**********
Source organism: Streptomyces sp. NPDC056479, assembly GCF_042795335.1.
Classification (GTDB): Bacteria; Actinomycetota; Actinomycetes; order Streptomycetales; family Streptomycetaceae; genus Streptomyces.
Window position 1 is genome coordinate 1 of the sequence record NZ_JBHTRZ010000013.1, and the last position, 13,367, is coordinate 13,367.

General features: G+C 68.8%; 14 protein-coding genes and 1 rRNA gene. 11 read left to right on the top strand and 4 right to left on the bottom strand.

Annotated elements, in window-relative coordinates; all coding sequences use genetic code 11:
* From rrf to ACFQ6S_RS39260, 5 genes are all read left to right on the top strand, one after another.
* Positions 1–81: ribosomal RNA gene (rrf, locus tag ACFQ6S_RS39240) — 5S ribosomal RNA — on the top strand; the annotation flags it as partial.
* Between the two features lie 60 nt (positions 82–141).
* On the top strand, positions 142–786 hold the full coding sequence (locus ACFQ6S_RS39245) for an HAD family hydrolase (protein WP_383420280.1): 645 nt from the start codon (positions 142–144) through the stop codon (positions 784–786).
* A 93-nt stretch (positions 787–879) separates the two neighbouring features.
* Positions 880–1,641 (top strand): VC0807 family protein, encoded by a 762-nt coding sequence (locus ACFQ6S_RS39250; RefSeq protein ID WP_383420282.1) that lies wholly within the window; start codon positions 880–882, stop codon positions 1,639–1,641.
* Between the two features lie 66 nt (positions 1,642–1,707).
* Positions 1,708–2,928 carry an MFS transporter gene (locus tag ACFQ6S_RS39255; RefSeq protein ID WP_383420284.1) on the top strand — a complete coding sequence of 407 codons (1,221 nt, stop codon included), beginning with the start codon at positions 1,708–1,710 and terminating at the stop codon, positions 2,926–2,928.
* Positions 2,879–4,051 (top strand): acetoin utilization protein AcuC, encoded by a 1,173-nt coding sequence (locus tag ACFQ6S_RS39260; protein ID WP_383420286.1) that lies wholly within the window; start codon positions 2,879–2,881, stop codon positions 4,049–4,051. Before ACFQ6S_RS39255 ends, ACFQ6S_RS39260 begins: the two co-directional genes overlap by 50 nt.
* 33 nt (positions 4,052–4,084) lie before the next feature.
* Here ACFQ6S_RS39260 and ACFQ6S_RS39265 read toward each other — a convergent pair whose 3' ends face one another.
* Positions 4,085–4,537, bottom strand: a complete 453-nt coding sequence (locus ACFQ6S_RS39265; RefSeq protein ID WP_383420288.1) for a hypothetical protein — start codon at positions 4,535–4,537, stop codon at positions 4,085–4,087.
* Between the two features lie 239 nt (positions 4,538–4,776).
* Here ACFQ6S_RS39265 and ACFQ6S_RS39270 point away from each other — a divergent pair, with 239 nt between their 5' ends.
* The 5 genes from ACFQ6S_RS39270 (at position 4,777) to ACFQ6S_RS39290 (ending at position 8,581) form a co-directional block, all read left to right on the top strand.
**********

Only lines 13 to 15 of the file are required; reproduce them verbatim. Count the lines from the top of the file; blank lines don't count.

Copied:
* Positions 1,708–2,928 carry an MFS transporter gene (locus tag ACFQ6S_RS39255; RefSeq protein ID WP_383420284.1) on the top strand — a complete coding sequence of 407 codons (1,221 nt, stop codon included), beginning with the start codon at positions 1,708–1,710 and terminating at the stop codon, positions 2,926–2,928.
* Positions 2,879–4,051 (top strand): acetoin utilization protein AcuC, encoded by a 1,173-nt coding sequence (locus tag ACFQ6S_RS39260; protein ID WP_383420286.1) that lies wholly within the window; start codon positions 2,879–2,881, stop codon positions 4,049–4,051. Before ACFQ6S_RS39255 ends, ACFQ6S_RS39260 begins: the two co-directional genes overlap by 50 nt.
* 33 nt (positions 4,052–4,084) lie before the next feature.